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Cybercrime Losses Increased by 22% in 2023 According to the FBI | #cybercrime | #computerhacker


Cybercrime has been a prevalent issue for quite some time now, and despite many efforts to curb it, it’s only become worse as the years have gone by. Based on information released by the FBI’s Internet Crime Complaint Center, losses incurred due to cybercrime jumped by a whopping 22% in the year of 2023 alone with all things having been considered and taken into account. These losses now total over $12 billion within the span of a single year.

With all of that having been said and now out of the way, it is important to note that there has been a 10% increase in the quantity of complaints received. What this basically means is that the total number of instances has increased by a smaller margin than the total value of the losses, indicating that each individual instance of cybercrime is becoming more financially devastating than might have been the case otherwise.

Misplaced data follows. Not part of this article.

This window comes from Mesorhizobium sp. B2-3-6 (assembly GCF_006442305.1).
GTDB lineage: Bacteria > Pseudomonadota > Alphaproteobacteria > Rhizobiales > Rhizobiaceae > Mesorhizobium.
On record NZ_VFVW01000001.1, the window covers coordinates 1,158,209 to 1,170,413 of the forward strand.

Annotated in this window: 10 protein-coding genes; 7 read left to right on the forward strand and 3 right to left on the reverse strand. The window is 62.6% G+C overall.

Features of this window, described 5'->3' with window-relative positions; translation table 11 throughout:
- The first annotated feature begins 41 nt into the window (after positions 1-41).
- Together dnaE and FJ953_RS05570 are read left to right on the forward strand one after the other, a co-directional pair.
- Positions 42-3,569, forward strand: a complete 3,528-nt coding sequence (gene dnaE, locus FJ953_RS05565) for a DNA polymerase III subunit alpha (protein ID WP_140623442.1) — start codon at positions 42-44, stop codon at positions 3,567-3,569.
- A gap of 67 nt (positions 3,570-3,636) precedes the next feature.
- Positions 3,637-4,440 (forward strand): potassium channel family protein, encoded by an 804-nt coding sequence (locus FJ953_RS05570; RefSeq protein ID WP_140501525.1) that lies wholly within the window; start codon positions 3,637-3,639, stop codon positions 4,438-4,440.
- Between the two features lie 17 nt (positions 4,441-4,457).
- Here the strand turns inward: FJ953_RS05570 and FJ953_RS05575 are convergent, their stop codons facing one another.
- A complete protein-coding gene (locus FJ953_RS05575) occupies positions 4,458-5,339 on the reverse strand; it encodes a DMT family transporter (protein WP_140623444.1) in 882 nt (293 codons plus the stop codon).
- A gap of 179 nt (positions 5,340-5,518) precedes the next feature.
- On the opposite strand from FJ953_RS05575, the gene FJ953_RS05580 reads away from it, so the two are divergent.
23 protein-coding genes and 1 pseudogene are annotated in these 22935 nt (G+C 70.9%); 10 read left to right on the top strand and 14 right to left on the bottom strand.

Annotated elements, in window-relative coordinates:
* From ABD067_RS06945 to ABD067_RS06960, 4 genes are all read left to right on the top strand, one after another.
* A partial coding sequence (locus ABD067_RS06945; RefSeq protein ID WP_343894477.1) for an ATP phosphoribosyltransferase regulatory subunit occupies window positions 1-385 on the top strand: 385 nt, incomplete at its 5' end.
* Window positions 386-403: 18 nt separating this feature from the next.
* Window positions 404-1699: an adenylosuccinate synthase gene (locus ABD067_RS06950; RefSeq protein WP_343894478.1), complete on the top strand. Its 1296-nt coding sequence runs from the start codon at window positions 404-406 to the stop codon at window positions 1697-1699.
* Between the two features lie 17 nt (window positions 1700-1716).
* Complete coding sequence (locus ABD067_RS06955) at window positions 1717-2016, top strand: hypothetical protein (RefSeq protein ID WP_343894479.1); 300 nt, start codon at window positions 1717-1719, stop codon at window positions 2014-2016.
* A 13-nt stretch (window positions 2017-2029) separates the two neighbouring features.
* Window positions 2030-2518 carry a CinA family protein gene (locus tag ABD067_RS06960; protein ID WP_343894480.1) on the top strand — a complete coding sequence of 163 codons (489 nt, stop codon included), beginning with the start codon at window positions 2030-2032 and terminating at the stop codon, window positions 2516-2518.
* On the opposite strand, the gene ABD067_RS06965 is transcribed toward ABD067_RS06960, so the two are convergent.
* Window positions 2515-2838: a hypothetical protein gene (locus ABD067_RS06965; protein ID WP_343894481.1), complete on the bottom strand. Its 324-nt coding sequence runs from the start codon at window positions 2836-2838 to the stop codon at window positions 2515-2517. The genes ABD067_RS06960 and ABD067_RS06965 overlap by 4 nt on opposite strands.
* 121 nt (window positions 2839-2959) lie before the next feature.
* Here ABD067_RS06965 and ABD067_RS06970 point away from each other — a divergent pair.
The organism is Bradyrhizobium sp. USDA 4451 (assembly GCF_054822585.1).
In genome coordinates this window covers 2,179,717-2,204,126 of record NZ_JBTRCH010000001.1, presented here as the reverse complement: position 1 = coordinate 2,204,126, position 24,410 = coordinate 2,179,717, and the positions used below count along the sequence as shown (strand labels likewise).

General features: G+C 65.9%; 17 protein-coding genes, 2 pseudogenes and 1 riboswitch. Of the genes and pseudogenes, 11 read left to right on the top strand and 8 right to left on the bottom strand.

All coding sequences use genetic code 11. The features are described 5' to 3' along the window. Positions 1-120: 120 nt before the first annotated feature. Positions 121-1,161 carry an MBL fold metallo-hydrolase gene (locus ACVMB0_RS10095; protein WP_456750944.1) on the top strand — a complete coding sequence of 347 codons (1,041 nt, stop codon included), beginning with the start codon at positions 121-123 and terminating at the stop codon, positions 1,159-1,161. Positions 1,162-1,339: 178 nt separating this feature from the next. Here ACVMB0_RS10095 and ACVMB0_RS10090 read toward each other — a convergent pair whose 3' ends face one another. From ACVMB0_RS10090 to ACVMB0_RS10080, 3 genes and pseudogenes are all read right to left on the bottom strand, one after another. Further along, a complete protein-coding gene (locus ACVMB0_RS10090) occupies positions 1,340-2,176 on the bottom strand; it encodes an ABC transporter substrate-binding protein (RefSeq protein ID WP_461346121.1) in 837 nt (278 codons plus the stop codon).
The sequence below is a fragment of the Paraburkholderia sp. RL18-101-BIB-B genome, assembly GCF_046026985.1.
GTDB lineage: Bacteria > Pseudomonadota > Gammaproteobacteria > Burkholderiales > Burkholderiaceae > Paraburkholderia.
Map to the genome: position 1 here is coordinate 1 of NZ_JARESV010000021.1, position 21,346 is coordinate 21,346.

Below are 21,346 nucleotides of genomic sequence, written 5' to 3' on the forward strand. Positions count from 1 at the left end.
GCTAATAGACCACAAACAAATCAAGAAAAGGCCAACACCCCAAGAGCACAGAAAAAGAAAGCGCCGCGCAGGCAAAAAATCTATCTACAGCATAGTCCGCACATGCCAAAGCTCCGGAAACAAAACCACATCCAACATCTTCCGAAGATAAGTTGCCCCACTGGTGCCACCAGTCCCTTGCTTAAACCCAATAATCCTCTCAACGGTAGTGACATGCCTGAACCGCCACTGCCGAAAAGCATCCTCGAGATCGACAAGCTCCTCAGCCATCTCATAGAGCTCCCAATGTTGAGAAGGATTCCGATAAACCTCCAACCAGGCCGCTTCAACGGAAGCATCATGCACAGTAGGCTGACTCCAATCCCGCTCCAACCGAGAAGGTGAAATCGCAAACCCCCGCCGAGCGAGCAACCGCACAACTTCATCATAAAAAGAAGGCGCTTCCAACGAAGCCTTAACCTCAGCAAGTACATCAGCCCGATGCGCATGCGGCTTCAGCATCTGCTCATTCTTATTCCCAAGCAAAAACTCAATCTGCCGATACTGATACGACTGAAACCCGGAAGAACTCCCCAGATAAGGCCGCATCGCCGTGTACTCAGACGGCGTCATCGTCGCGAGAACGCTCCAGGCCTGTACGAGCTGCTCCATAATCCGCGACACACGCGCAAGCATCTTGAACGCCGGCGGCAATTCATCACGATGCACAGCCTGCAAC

All in all, 880,418 complaints were registered in 2023. It bears mentioning that the total value of losses is a bit on the conservative side, and they may very well be higher. Over the past five years, consumers have lost a mind boggling $37.4 billion to cybercrime, and the problem doesn’t seem like it will be going away anytime soon.

Investment fraud appeared to be the worst kind of cybercrime that people reported, with losses increasing from $3.31 billion in 2022 to $4.57 billion in 2023. Just under $4 billion, or $3.94 billion to be precise, came from cryptocurrency related scams.

Business email compromise cybercrimes came in second on this list, costing consumers $2.9 billion last year. This is when malicious actors use spoofed email accounts of suppliers or other service providers to convince businesses to send them large sums of money.

Tech support scams have also cost consumers upwards of $1.3 billion in 2023. They generally involve people receiving a message or a call falsely claiming that their system is compromised and that they need to pay to have it fixed. Pop ups claiming that a virus has infected their system are quite commonplace here.

Read next: Google Search Liaison Gives Complicated Answer Regarding Reliability of Information



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